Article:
Connection over Compliance

I’m not one for a tattoo.  But… if I could have a tattoo to wear at school, it may just say this:

Connection over Compliance

As a teacher, I began each class finding out about my students.  We formed a community and developed a class contract based on our values and shared upon agreement.  I remember one class that really didn’t want homework on weekends.  They suggested I have marking free weekends and they have homework free weekends.  It spoke to us as a group so it became part of our class contract.  We worked on connections, and finding out what we could agree to – rather than beginning with rules that I expected them to comply to.

As an administrator, it’s a philosophy of connection over compliance that keeps me asking questions.  It’s those who we fail to connect with that challenge my thinking and motivate me to wonder how we can do better.   There are many things I love about education.  I love watching children thrive and learning come to life. I love seeing staff take risks, collaborate and grow as professionals.  I love it when things go well.  But it’s not our successes that keep me up at night or motivate me to keep learning – it’s our struggles.  It’s my belief that school is for EVERY child and it is our job as educators to help students get hooked on school.  What can we do to build these connections? Some children let us in right away – others are harder to reach.

When things go wrong in education, the natural tendency is to focus on compliance.  Children who break rules are sent to the office, and we react by assigning consequences for actions.  Certainly, compliance helps schools or homes run in an orderly fashion.  As a parent I expect my children to follow our family rules and as an educator I want students to abide by our school code of conduct. Consequences are meaningful when they address the harm that was done and hold the person accountable for repairing relationships.  However, I would argue that expecting compliance from students doesn’t change behaviour, unless we connect first.  As Ross Greene often reminds us, children do the best they know how to do.  No child wakes up and hopes to have a horrible day at school.  All children hope to do well.  Behaviour is the expression of emotion.  When children misbehave at school, we need to ask what’s behind their behaviour.  How we act reflects how we feel on the inside – and if we feel like we do not have a connection (to peers, to adults or to a school) then we are more likely to disrespect rules that are in place.  When we feel connected we are more likely to respect those around us and find joy in learning.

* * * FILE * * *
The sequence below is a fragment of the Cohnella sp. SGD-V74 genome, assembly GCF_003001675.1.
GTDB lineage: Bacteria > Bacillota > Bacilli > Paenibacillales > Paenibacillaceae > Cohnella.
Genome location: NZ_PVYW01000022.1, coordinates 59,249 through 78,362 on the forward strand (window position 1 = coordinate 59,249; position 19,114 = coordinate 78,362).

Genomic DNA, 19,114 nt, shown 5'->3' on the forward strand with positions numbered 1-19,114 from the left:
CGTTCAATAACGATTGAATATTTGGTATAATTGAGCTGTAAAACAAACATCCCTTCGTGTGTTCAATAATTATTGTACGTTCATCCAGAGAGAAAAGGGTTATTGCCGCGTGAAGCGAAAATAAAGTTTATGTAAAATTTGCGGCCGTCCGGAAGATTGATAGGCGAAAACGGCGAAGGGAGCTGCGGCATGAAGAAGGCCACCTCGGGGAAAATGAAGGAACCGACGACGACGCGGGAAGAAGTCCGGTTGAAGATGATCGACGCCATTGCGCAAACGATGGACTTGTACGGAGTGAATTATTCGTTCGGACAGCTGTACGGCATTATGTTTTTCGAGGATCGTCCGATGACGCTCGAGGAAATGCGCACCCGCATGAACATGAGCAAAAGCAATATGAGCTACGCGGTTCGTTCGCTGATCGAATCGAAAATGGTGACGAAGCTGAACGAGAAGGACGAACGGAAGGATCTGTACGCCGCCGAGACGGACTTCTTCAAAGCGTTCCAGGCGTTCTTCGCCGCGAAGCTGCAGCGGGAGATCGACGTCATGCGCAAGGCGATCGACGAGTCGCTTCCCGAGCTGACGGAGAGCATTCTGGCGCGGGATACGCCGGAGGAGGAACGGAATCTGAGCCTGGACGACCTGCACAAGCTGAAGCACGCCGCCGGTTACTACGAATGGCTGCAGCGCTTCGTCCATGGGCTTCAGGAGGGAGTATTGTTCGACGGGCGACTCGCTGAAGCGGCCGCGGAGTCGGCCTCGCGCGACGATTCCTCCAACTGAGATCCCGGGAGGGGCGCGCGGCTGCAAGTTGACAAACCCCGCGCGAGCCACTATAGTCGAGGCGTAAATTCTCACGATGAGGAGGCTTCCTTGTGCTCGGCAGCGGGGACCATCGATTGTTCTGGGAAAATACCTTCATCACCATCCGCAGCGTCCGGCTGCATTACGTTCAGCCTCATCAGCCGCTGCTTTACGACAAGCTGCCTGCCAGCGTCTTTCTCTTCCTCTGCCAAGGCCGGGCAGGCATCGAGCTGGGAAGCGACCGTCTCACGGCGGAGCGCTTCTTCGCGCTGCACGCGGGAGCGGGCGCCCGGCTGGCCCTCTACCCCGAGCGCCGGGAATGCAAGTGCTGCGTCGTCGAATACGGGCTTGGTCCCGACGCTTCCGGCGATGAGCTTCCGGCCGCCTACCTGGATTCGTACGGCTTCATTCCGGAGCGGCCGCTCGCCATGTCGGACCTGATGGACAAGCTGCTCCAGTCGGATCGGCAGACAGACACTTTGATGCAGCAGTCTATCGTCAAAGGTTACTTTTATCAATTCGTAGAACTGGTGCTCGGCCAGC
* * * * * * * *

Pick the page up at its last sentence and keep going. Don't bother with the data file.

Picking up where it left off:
In 2014 I moved from secondary to elementary.  As a secondary educator I was used to working with some teens who had checked out and who struggled with our education system.  I didn’t expect to see this in elementary.  In my naive sense, I assumed all little kids would love school.  And yes, most do.  Most of our children come to school well fed, happy and ready to learn.  The elementary school I worked at is an amazing place with wonderful educators who are flexible, caring, creative and committed to their work.